What you can learn from a tax return

With all of the hubbub surrounding a certain presidential candidate’s unreleased tax returns, I thought it would be fun to talk about what you can really learn from a 1040. Most financial planners will agree that reviewing a client’s tax return gives tremendous insight into their financial life.  So here’s a quick rundown.

  • Income, and sources. W-2 wages? Self-employment? Investment income? Alimony, retirement income, rental income, business dividends, annuities, bank interest, tax refunds, capital gains, unemployment, Social Security benefits, on and on. Each tells a lot.
    • A good planner can use this information to derive more information – lots of bank interest means lots of cash on hand, maybe not enough, maybe too much? Lots of capital gains might mean a tax-inefficient portfolio structure. So could lots of ordinary vs. qualified dividends or taxable bond interest vs. municipal interest. Big tax refunds might mean poor planning of estimates throughout the year.
  • Participation in a retirement plan, amount saved in that plan.
  • Participation in a Health Savings Account.
  • Self-employment taxes, which tells us the structure of self-employment income vs. business entity income.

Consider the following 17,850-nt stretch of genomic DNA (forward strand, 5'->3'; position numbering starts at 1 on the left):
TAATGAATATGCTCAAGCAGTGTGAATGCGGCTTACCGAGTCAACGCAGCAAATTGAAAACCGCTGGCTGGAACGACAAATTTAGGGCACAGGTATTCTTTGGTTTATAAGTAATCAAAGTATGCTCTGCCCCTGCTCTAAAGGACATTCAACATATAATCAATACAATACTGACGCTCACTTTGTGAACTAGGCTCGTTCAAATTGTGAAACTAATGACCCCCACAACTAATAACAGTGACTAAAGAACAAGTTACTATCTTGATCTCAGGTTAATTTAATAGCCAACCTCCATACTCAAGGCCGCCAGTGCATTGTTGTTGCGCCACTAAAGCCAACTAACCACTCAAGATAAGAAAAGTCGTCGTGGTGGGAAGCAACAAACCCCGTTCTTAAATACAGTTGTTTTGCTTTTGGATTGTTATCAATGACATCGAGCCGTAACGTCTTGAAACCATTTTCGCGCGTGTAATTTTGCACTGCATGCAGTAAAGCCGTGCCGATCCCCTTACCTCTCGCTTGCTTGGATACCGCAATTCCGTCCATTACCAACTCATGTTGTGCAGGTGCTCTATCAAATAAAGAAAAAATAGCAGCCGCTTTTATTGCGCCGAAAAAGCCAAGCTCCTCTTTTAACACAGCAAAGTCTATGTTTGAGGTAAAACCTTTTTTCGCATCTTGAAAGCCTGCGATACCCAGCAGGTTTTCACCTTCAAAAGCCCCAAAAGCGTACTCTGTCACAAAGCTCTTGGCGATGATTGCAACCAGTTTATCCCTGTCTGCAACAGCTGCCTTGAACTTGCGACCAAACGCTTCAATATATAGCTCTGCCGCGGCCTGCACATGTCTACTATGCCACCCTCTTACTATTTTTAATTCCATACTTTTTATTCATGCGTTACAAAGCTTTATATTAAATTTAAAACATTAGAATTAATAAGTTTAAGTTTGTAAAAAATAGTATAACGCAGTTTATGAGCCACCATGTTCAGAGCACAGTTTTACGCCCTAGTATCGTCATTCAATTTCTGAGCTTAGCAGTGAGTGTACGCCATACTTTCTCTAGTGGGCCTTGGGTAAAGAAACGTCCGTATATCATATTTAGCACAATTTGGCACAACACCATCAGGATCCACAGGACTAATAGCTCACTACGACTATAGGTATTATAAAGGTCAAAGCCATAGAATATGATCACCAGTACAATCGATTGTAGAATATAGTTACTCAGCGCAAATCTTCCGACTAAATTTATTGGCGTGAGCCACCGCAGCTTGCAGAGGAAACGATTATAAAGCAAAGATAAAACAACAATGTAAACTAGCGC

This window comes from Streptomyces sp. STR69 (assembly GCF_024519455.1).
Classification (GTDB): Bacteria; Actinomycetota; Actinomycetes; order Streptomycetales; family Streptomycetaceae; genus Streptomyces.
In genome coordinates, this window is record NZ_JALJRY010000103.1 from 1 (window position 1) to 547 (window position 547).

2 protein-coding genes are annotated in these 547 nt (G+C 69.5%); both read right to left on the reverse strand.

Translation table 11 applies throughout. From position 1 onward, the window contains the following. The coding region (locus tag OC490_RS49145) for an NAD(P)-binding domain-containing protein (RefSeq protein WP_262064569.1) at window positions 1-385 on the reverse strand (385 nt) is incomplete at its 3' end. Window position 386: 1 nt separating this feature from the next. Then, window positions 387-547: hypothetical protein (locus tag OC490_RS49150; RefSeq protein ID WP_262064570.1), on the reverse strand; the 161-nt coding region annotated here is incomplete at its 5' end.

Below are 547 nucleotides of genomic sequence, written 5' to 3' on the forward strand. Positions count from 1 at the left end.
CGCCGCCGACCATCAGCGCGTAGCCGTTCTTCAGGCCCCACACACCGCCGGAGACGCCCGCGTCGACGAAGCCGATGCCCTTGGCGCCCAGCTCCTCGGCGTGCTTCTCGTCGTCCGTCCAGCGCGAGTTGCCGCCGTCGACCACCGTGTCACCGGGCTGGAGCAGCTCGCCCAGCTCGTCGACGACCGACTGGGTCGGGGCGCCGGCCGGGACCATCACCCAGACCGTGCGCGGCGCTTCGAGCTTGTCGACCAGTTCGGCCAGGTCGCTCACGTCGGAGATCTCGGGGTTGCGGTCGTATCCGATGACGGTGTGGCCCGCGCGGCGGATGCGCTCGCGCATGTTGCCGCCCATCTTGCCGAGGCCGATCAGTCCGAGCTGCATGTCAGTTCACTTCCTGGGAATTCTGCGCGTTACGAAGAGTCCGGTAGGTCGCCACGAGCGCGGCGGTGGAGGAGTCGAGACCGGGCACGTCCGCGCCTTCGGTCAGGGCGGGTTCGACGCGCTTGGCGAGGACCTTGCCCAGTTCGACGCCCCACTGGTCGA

• Deductible or non-deductible IRA contributions and eligibility, Roth IRA contributions and eligibility.
  • Payment/deduction of tuition and fees, tells us if the client might be supporting a student (or putting themselves through school!).
  • Itemized deductions tells us:
    • How much mortgage the client is carrying, or, if we know that, if the rate is competitive.
    • If there has been large medical expenses in the past year, which might be a key planning topic.
    • Payment of state/local income, sales and property taxes.
    • Charitable giving, leading to lots of planning topics surrounding effective giving.
    • Payment of absurdly high investment management fees (can’t help myself).
  • Eligibility and receipt of child tax credits, child care tax credits, tuition credits, etc, etc.

This is not even remotely an exhaustive list. This is a list that I came up with in roughly 13 minutes. So when I or some other financial planner asks to review your tax return, it’s not because we think your CPA is an idiot (s/he’s not) or that you’re an idiot(you’re not), it’s because I can draw a decently accurate financial picture based on just this one document. A good review of a tax return often leads to many great planning conversations (and just every once and a while a chance to make a significant change to save you some money).

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